He describes himself as “just a bloke from Toongabbie”, but Glen Gillam’s most recent achievement places him among the best woodchoppers in the world.
Gillam recently returned from Norway with a bronze medal in hand after cutting his way through the competition at the Timbersports World Championships.
As part of the national representative team, Gillam and the Chopperoos carved their way to semi-final showdown with Poland in Lillehammer before a heartbreaking penalty stopped them in their tracks on the way to a fourth consecutive world championship.
The Chopperoos finished well ahead in the semi-final but an early start in the change between two disciplines – the underhand chop and singlebuck – saw the referee call for a video review.
“We were whacked with a 15 second penalty because there was a bit of miscommunication,” Gillam said.
“I finished my underhand and [my teammates] thought I was off … and they moved the saw before I completely severed the log … but that’s just what happens in sport.”
Despite being “gutted” about the loss, Gillam still had a lot to smile about.
“That’s the way the cookie crumbles sometimes in sport,” he said.
“I was just happy to be there and do what I do and show the world, and we still got a podium finish.
“I got memories and nobody can take that away from me … it will be with me for the rest of my life.”
The Chopperoos produced the fastest time on their way to the bronze medal finish with a stunning 47.06 seconds in the minor final against Canada.
Gillam’s individual times were even more astonishing.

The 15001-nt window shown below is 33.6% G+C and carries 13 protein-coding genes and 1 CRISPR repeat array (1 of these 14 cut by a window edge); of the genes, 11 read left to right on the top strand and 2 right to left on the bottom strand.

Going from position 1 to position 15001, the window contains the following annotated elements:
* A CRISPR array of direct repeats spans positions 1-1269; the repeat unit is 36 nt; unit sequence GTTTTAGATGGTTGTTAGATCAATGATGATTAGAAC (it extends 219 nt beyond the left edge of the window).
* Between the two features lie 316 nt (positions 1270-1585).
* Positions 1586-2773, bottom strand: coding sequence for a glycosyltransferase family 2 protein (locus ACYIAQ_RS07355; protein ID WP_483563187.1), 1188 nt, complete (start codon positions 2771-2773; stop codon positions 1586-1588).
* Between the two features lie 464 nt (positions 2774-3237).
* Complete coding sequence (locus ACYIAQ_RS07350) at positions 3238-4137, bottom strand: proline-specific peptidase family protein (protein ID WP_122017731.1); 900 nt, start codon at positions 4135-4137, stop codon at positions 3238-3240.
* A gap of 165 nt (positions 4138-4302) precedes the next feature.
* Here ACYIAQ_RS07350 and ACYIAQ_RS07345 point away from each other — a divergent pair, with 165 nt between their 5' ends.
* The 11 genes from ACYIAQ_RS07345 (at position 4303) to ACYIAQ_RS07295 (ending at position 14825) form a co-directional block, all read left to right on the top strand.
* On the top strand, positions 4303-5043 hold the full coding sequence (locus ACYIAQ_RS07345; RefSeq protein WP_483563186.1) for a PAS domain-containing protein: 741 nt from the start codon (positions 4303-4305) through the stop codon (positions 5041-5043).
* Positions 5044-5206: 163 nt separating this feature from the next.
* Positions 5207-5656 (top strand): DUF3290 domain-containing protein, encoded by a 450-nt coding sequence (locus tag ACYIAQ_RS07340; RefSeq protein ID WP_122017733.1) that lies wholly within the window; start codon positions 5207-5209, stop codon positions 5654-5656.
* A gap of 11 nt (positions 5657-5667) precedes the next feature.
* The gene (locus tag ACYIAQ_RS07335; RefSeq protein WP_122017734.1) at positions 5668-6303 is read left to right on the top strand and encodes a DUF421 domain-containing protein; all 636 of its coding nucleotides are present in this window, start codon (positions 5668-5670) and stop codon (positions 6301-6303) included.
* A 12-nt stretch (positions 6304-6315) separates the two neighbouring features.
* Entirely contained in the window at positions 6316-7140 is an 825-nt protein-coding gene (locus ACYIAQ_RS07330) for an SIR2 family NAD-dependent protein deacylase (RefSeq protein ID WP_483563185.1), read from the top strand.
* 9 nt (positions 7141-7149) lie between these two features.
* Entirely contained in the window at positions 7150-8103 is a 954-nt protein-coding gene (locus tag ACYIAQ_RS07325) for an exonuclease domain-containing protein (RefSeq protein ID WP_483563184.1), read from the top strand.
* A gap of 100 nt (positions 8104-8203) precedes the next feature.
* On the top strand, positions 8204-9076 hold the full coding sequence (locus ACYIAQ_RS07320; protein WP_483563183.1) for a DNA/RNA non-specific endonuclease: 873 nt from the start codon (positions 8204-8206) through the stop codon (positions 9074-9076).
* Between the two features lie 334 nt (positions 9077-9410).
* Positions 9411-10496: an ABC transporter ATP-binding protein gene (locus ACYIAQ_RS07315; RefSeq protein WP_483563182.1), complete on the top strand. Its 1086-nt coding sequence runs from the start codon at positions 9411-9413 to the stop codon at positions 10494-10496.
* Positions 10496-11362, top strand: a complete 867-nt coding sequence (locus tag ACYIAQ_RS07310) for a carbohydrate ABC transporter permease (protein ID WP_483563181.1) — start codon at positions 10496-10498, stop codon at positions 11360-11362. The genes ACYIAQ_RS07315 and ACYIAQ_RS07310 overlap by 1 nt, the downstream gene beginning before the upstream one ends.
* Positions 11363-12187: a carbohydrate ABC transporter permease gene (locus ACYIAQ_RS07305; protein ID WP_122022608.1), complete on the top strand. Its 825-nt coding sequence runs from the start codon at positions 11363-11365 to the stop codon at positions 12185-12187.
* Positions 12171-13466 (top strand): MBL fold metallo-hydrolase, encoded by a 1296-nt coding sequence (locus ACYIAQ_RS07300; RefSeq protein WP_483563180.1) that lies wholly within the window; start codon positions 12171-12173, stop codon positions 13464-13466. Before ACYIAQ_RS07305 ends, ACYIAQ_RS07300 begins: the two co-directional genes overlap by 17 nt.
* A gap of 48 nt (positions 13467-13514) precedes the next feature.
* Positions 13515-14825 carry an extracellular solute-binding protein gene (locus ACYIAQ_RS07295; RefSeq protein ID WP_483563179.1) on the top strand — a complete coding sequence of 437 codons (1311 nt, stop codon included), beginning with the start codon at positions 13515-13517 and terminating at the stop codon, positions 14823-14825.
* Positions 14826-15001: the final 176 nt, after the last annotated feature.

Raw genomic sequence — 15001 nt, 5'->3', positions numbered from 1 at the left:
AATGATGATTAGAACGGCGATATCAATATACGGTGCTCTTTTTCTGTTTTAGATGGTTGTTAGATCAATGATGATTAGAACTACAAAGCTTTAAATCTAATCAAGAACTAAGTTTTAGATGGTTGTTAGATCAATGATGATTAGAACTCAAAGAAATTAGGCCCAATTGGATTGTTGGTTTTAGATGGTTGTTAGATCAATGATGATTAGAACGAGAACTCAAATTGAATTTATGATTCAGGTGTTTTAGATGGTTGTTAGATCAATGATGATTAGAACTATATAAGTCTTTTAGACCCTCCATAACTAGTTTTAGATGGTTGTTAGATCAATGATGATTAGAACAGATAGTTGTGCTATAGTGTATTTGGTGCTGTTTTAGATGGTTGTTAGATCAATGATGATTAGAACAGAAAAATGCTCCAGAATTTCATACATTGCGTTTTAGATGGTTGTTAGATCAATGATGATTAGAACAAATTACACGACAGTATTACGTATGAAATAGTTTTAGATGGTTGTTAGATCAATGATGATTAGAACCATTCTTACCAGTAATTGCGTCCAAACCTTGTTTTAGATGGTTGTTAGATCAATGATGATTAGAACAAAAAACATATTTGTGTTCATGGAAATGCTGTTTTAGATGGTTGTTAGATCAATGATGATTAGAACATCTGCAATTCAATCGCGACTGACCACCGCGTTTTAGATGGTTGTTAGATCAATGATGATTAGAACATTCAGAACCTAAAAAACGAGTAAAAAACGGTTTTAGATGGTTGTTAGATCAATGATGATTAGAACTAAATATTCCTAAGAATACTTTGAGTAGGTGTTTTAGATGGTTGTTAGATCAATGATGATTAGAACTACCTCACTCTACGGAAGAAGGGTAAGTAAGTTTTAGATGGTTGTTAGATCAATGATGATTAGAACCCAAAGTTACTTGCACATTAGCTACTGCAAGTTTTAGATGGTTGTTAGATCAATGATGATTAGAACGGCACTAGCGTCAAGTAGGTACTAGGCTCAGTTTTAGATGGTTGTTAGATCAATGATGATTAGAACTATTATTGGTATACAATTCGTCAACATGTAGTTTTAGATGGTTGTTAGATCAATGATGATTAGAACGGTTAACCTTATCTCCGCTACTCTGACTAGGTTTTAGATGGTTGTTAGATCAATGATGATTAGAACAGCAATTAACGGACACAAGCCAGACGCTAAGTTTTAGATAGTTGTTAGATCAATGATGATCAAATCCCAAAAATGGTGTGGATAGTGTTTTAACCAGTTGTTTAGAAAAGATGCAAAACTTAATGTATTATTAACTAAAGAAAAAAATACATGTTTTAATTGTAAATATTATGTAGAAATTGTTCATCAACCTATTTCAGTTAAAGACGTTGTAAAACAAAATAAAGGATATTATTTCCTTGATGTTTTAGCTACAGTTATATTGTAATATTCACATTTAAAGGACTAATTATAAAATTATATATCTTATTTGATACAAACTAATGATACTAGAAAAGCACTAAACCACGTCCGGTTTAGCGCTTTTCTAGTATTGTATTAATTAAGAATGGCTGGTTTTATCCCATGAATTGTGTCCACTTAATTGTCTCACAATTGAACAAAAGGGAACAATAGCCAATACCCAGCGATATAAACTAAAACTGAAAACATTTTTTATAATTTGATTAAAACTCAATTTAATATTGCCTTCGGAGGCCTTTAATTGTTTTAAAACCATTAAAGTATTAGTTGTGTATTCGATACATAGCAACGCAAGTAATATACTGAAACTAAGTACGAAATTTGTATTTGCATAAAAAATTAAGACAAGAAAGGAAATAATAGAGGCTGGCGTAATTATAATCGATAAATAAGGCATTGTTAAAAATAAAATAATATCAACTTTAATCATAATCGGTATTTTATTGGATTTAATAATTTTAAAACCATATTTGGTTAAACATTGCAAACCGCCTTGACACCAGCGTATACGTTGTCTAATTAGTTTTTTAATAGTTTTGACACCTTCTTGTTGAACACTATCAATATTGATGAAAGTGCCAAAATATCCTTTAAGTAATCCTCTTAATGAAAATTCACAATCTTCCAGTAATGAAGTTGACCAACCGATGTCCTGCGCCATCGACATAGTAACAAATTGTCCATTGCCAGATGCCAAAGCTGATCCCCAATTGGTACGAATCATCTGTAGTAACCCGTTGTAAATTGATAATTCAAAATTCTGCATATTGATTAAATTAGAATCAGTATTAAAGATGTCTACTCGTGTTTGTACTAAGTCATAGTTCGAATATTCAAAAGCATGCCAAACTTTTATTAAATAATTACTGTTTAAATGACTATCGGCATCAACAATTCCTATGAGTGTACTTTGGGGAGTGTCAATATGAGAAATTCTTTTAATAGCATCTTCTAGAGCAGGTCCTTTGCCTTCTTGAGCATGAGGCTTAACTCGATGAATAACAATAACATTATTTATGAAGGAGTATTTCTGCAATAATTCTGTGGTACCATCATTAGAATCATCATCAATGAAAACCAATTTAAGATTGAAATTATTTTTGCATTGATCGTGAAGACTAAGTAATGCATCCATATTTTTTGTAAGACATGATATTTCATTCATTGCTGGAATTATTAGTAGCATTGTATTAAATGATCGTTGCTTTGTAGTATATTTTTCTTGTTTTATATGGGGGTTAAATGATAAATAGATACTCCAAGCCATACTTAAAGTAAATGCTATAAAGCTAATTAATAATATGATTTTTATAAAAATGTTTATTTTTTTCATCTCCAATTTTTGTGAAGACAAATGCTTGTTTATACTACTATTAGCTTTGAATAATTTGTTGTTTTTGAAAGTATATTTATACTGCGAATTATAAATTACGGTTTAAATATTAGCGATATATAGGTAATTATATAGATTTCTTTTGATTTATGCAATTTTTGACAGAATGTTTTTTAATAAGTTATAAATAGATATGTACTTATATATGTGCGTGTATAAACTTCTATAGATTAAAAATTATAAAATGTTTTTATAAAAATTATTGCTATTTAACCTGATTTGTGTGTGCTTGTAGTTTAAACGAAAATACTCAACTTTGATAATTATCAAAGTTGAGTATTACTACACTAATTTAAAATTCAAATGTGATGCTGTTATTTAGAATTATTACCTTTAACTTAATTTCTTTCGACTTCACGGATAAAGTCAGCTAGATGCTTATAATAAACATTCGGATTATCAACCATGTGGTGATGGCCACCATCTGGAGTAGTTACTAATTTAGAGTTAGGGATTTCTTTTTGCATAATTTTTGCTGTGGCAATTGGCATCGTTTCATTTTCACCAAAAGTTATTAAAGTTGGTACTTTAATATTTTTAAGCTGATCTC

He clocked in on the underhand at a time of 11.2 seconds while the rest of the competition sat between 17-18 seconds.
In his first showing on the world stage, the father of one left competitors and commentators gobsmacked.
“I just shone … they said they’d never seen anyone so fierce or so fast, I was just like a bull in a china shop,” Gillam said.
“They said to me ‘how do you cut?’ and I said ‘I can’t explain it other than it just comes from my heart, it’s just passion’.
“They asked me if I could teach them but I said ‘I’ve got nothing to tell you, it can’t be taught’.
“They couldn’t believe someone so big could be so quick but I just told them that athletes come in all shapes and sizes.”
With wife Jacqui and son Jack watching live from home in Toongabbie, Gillam said the camaraderie and support of his Chopperoo teammates made the whole experience worthwhile.
“We had composure and comfort and as a team we were able to bond and that brought us together in unity to strive to do what we do,” he said.
“I knew when I was there that I had one job to do, and that was to annihilate the log between my feet.
“We may not have won but it’s put a fire in our bellies and hopefully we can come back next year and prove we’re the best.”
In the midst of nursing a serious bout of jetlag, Gillam was pleased to be back on home soil and in the company of his local community.